What is more, Mrs. Balligand’s group, after digging up photos from the Allied landing on Pampelonne beach in August 1944, contends that no large dune ever existed. She accuses the government of using environmental arguments as an excuse to bring in bigger businesses.
In summer, about 20,000 people frolic on Pampelonne beach every day. While Paris and Nicky Hilton, Tina Turner, Bono and a constellation of other stars frequent its playground, so have a number of international artists, intellectuals and politicians. Many mix with the coterie of low-key, wealthy local residents whose families were here well before Ms. Bardot put Pampelonne on the map in the 1956 French film “And God Created Woman.”
Before Ms. Bardot, St.-Tropez was more like the Saint-Germain des Prés quarter of 1920s Paris. It was an eclectic beach town that drew few rich people. These days, “the gulf of St.-Tropez is covered with yachts, pretty much all of which are registered in tax havens,” Mr. Martin said.
The prospect of losing those clients and their free-flowing cash has Mr. de Colmont alarmed. His private beach plot is small, but it has been the stuff of legend ever since Ms. Bardot and the director Roger Vadim came during filming to seek food at what was then an outdoor dining table set up by Mr. de Colmont’s father for his family.
Last Thursday, Mr. de Colmont called off his planned one-day strike, he said, after the mayor’s office gathered him and other residents to discuss the matter “more reasonably.” But he is not ruling out a shutdown if the government digs in.
As he presses his fight, Mr. de Colmont will have at least one heavy hitter at his side. “Joan Collins left me a message the other day to ask what she could do to support me,” he said. “She has proposed to come give her point of view” to the mayor.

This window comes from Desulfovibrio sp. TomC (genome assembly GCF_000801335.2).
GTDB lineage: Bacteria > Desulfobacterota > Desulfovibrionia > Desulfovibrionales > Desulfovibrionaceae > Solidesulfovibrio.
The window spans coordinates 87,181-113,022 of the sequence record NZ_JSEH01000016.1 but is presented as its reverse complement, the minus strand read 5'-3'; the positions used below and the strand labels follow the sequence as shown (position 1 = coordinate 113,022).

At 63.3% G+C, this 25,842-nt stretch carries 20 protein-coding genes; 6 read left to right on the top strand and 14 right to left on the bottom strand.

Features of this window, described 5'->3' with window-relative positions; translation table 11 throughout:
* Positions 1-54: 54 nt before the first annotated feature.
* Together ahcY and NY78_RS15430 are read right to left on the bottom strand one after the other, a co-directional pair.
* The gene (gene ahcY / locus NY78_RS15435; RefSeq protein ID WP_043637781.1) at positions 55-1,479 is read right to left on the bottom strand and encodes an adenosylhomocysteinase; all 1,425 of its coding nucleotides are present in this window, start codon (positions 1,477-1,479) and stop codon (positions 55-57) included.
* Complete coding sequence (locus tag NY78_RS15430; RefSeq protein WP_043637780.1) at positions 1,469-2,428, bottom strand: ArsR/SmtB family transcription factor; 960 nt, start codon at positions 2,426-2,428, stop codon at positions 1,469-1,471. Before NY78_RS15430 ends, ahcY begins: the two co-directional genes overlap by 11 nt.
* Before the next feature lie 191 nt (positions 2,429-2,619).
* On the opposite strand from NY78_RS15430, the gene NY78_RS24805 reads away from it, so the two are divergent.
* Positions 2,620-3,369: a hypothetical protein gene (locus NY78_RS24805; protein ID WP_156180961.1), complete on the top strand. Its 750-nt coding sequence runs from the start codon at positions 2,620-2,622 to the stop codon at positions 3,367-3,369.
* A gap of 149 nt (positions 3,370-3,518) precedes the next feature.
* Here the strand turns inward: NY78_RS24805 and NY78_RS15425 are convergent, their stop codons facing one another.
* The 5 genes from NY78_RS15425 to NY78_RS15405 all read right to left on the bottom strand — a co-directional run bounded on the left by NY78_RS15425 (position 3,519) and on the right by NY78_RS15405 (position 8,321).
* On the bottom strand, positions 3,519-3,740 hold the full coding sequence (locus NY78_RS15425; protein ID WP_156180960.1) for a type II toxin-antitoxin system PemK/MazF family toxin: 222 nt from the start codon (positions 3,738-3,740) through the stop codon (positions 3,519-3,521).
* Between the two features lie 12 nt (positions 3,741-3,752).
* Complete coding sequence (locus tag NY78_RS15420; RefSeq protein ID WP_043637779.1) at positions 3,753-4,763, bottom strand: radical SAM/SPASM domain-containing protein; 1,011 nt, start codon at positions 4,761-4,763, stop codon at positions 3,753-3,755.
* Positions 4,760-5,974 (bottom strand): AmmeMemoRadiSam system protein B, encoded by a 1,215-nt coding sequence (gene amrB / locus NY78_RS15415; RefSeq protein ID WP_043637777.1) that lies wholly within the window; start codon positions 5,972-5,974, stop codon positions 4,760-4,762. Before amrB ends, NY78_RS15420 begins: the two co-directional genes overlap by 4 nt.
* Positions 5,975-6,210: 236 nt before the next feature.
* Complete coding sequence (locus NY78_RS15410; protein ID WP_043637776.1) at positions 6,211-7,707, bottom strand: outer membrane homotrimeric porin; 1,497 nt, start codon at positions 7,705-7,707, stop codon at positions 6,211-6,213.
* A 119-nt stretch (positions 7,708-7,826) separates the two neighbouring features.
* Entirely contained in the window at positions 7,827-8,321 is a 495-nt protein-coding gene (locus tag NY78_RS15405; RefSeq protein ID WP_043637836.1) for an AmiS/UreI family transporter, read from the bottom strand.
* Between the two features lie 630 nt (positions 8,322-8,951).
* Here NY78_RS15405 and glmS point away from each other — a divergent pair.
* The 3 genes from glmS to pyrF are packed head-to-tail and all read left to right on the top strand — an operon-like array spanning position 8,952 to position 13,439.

Such celebrities, of course, attract plenty of gawkers. Mr. de Colmont wants to be sure that the riffraff doesn’t get out of control, scaring the big spenders away. On a recent day, he said, 300 clients paid to use the amenities on Le Club 55’s plot, while only 100 people sat on the larger public beach next to his. “I would prefer,” he said, “not to have Club Med people crowding out those who are already here.”

Environment and Business Clash in Saint-Tropez – NYTimes.com


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Behold brilliant Beirut

By Tyler Brûlé
Published: August 14 2010 00:47 | Last updated: August 14 2010 00:47
The last week has been something of a hot, hazy blur. When I landed in Beirut on Wednesday, the air over the city was so thick and heavy that it felt as if I were being pushed downwards through the soft, mushy pavement. Still, a super-humid evening didn’t stop us (me, Mom, Mats, my magazine colleagues Todd, Bruce and new friend Moritz) from co-hosting a party at Papercup in Mar Mikhael, commandeering a wonderful new Armenian restaurant a few streets away and then enjoying the crowd, fire-show, sounds, sparklers and impossibly large bottles of vodka at Skybar above Beirut’s harbour.
While the quick stop in Lebanon was mostly work, it also marked the official handover of the flat I fell for back in May. If you caught the dispatch from my trip in early June, you’ll recall that I found two flats in the Ashrafieh district but hadn’t managed to secure the one I wanted before I departed.
Fortunately, I now have the keys to the better of the two and have set to work scouring the city’s market, galleries, antique dealers and rubbish heaps for choice pieces to populate the terrace, reception rooms and hotel-size kitchen. My friend Kamal bundled me into his car before I left to select the essentials for the kitchen, and assured me that anything I couldn’t find in the country could be easily made. “Whatever you want,” he said. “Furniture for the terrace, deep sofas for lounging, bed-linen, lamps, storage units. We still know how to make things here.”